Two young children and an adult in a small town have an encounter with an alien spaceship. 25 years later the children are reunited as adults in the same town which is now beset by strange ...
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In the 21st century, most of mankind has been wiped out by a plague. The few remaining people are forced to live in an underground world, serving as prostitutes and slave to cyborgs that ... See full summary »
Hunted by an alien tyrant intent on inter-planetary domination, the young prince of a far away space kingdom seeks refuge on Earth. There, he meets Brian, a troubled boy who is more in ... See full summary »
A seriocomic look at the life of Julie Walker. Bored with her marriage, and encouraged by her friends, she contemplates an affair. Fantasy and reality mix often, leading to complications and headaches.
Two young children and an adult in a small town have an encounter with an alien spaceship. 25 years later the children are reunited as adults in the same town which is now beset by strange cattle mutilations. Matters become worse when the cattle mutilations are joined by human murders and mutilations.Written by
Patrick D. Rockwell <firstname.lastname@example.org>
"The Return" has to rank as one of the lesser efforts of veteran cult director Greydon Clark. It's not that it's all THAT incompetent, but a weak script, co-written by brothers Ken and Jim Wheat ("The Silent Scream", "Pitch Black") prevents it from working all that well. The audience is going to end up scratching their heads while they try to make some sense out of the strange goings-on. As for the rest, it's all just silly and cheesy enough to rate as acceptable B movie entertainment. This reviewer knows that he throws out the word "amusing" an awful lot, but there's really no other way to describe this thing. And it's that amusement factor that manages to keep this watchable.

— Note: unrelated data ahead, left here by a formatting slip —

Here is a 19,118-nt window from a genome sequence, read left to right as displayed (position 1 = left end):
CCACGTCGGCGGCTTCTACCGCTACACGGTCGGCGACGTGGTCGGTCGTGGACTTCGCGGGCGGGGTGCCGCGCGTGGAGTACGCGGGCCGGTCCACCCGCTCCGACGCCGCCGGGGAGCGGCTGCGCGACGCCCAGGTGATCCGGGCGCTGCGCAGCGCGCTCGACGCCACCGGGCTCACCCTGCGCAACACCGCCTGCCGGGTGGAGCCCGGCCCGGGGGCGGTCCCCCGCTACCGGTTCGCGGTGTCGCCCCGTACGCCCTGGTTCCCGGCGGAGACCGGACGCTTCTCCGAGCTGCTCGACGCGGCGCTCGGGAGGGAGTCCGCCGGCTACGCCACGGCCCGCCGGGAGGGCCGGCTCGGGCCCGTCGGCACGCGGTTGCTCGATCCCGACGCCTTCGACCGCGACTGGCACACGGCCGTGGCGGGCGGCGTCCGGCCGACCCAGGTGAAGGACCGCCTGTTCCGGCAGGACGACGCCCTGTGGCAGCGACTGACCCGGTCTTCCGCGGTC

The actors are remarkably sincere. Jan-Michael Vincent and Cybill Shepherd star as Wayne and Jennifer, a deputy in a small New Mexico town and hottie scientist respectively, who as children had had a close encounter. Also witness to the aliens' arrival was a prospector (the late, great character actor Vincent Schiavelli, one of those people who you always recognize but whose name you may never remember). The kids grow up, of course, but Schiavelli remains the same age. Shepherds' character gets wind of strange fog activity in this small town and soon after she gets there cattle begin to be mutilated. Then, people get mutilated as well.
Things take a pretty goofy turn when a character is seen to carry around a lightsaber type weapon, except it's held in the middle. Add to this a light show that is actually fairly impressive as well as some decent makeup effects and solid rural atmosphere, and the viewer gets what amounts to a mild hoot of a movie. Also in the cast are Martin Landau, who's wasted as Vincents' comedy-relief sheriff, Raymond Burr as Shepherds' father, who looks like he's reading his lines at times (and indeed he was), Neville Brand as a hostile rancher, Brad Rearden (who'd acted in "The Silent Scream") as Brands' bratty son, and Clark regular Darby Hinton ("Malibu Express") as one of Reardens' trouble making pals. Undeniable assets are cinematography by Daniel Pearl ("The Texas Chain Saw Massacre") and nice music by Dan Wyman.
Clark also did the well regarded "Without Warning" that was released the same year as this, and that one is recommended more than "The Return", which even B movie enthusiasts might find underwhelming.
Clark appears on screen as a city slicker victim.
Six out of 10.
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